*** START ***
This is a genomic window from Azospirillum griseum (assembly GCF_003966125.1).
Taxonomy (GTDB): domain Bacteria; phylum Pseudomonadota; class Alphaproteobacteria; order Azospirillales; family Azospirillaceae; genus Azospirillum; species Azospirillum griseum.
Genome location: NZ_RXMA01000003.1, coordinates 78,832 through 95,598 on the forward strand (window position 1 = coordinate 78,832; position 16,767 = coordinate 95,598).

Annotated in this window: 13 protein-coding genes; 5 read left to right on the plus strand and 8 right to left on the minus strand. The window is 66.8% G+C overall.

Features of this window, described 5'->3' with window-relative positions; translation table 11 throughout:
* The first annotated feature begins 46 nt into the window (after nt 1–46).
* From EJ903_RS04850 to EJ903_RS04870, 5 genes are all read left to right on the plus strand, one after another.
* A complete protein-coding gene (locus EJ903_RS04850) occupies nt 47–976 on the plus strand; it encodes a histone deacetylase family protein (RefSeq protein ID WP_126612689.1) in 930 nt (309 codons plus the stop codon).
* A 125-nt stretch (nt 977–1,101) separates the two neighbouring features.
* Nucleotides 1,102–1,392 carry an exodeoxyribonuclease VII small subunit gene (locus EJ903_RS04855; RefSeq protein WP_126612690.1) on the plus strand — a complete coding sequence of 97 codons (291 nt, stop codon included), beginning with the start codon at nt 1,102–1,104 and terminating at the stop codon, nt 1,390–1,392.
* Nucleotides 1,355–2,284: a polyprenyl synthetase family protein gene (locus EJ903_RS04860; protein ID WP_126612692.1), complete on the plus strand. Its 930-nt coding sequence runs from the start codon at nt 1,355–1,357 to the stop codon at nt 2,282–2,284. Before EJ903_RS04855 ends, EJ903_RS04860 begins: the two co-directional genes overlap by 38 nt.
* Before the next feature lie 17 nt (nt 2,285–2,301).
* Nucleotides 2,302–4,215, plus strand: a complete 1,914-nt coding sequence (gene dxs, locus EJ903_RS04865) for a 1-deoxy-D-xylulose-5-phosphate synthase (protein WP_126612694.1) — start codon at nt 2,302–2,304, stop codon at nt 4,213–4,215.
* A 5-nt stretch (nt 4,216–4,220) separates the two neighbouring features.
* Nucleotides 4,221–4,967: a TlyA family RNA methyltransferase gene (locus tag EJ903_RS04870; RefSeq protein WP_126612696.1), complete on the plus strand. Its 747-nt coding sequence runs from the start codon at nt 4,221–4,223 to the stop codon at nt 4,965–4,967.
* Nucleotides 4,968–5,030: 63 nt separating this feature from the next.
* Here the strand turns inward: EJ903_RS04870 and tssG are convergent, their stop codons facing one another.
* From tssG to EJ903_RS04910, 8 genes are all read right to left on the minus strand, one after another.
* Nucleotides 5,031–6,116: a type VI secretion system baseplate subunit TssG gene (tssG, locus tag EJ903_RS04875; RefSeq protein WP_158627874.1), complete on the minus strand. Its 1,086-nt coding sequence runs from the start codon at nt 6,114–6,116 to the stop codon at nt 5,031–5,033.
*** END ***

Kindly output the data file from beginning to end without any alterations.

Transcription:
This is a genomic window from Azospirillum griseum (assembly GCF_003966125.1).
Taxonomy (GTDB): domain Bacteria; phylum Pseudomonadota; class Alphaproteobacteria; order Azospirillales; family Azospirillaceae; genus Azospirillum; species Azospirillum griseum.
Genome location: NZ_RXMA01000003.1, coordinates 78,832 through 95,598 on the forward strand (window position 1 = coordinate 78,832; position 16,767 = coordinate 95,598).

Annotated in this window: 13 protein-coding genes; 5 read left to right on the plus strand and 8 right to left on the minus strand. The window is 66.8% G+C overall.

Features of this window, described 5'->3' with window-relative positions; translation table 11 throughout:
* The first annotated feature begins 46 nt into the window (after nt 1–46).
* From EJ903_RS04850 to EJ903_RS04870, 5 genes are all read left to right on the plus strand, one after another.
* A complete protein-coding gene (locus EJ903_RS04850) occupies nt 47–976 on the plus strand; it encodes a histone deacetylase family protein (RefSeq protein ID WP_126612689.1) in 930 nt (309 codons plus the stop codon).
* A 125-nt stretch (nt 977–1,101) separates the two neighbouring features.
* Nucleotides 1,102–1,392 carry an exodeoxyribonuclease VII small subunit gene (locus EJ903_RS04855; RefSeq protein WP_126612690.1) on the plus strand — a complete coding sequence of 97 codons (291 nt, stop codon included), beginning with the start codon at nt 1,102–1,104 and terminating at the stop codon, nt 1,390–1,392.
* Nucleotides 1,355–2,284: a polyprenyl synthetase family protein gene (locus EJ903_RS04860; protein ID WP_126612692.1), complete on the plus strand. Its 930-nt coding sequence runs from the start codon at nt 1,355–1,357 to the stop codon at nt 2,282–2,284. Before EJ903_RS04855 ends, EJ903_RS04860 begins: the two co-directional genes overlap by 38 nt.
* Before the next feature lie 17 nt (nt 2,285–2,301).
* Nucleotides 2,302–4,215, plus strand: a complete 1,914-nt coding sequence (gene dxs, locus EJ903_RS04865) for a 1-deoxy-D-xylulose-5-phosphate synthase (protein WP_126612694.1) — start codon at nt 2,302–2,304, stop codon at nt 4,213–4,215.
* A 5-nt stretch (nt 4,216–4,220) separates the two neighbouring features.
* Nucleotides 4,221–4,967: a TlyA family RNA methyltransferase gene (locus tag EJ903_RS04870; RefSeq protein WP_126612696.1), complete on the plus strand. Its 747-nt coding sequence runs from the start codon at nt 4,221–4,223 to the stop codon at nt 4,965–4,967.
* Nucleotides 4,968–5,030: 63 nt separating this feature from the next.
* Here the strand turns inward: EJ903_RS04870 and tssG are convergent, their stop codons facing one another.
* From tssG to EJ903_RS04910, 8 genes are all read right to left on the minus strand, one after another.
* Nucleotides 5,031–6,116: a type VI secretion system baseplate subunit TssG gene (tssG, locus tag EJ903_RS04875; RefSeq protein WP_158627874.1), complete on the minus strand. Its 1,086-nt coding sequence runs from the start codon at nt 6,114–6,116 to the stop codon at nt 5,031–5,033.